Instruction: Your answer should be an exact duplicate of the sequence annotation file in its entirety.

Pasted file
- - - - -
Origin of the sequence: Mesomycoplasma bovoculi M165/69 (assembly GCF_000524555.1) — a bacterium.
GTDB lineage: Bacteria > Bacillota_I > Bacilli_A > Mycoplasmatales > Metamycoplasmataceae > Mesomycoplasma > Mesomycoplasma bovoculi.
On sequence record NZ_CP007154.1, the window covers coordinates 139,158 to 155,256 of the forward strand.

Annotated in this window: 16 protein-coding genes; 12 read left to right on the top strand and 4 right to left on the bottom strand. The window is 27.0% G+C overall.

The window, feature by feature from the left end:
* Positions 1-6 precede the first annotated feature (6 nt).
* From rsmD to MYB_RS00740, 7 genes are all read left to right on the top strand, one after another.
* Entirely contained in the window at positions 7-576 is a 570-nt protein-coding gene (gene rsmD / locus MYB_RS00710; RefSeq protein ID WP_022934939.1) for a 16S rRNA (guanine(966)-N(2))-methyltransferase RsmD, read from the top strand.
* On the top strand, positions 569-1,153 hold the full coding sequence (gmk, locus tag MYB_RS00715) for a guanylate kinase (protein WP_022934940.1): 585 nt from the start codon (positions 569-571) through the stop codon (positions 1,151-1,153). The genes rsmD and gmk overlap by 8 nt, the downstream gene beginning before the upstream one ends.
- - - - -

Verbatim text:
Origin of the sequence: Mesomycoplasma bovoculi M165/69 (assembly GCF_000524555.1) — a bacterium.
GTDB lineage: Bacteria > Bacillota_I > Bacilli_A > Mycoplasmatales > Metamycoplasmataceae > Mesomycoplasma > Mesomycoplasma bovoculi.
On sequence record NZ_CP007154.1, the window covers coordinates 139,158 to 155,256 of the forward strand.

Annotated in this window: 16 protein-coding genes; 12 read left to right on the top strand and 4 right to left on the bottom strand. The window is 27.0% G+C overall.

The window, feature by feature from the left end:
* Positions 1-6 precede the first annotated feature (6 nt).
* From rsmD to MYB_RS00740, 7 genes are all read left to right on the top strand, one after another.
* Entirely contained in the window at positions 7-576 is a 570-nt protein-coding gene (gene rsmD / locus MYB_RS00710; RefSeq protein ID WP_022934939.1) for a 16S rRNA (guanine(966)-N(2))-methyltransferase RsmD, read from the top strand.
* On the top strand, positions 569-1,153 hold the full coding sequence (gmk, locus tag MYB_RS00715) for a guanylate kinase (protein WP_022934940.1): 585 nt from the start codon (positions 569-571) through the stop codon (positions 1,151-1,153). The genes rsmD and gmk overlap by 8 nt, the downstream gene beginning before the upstream one ends.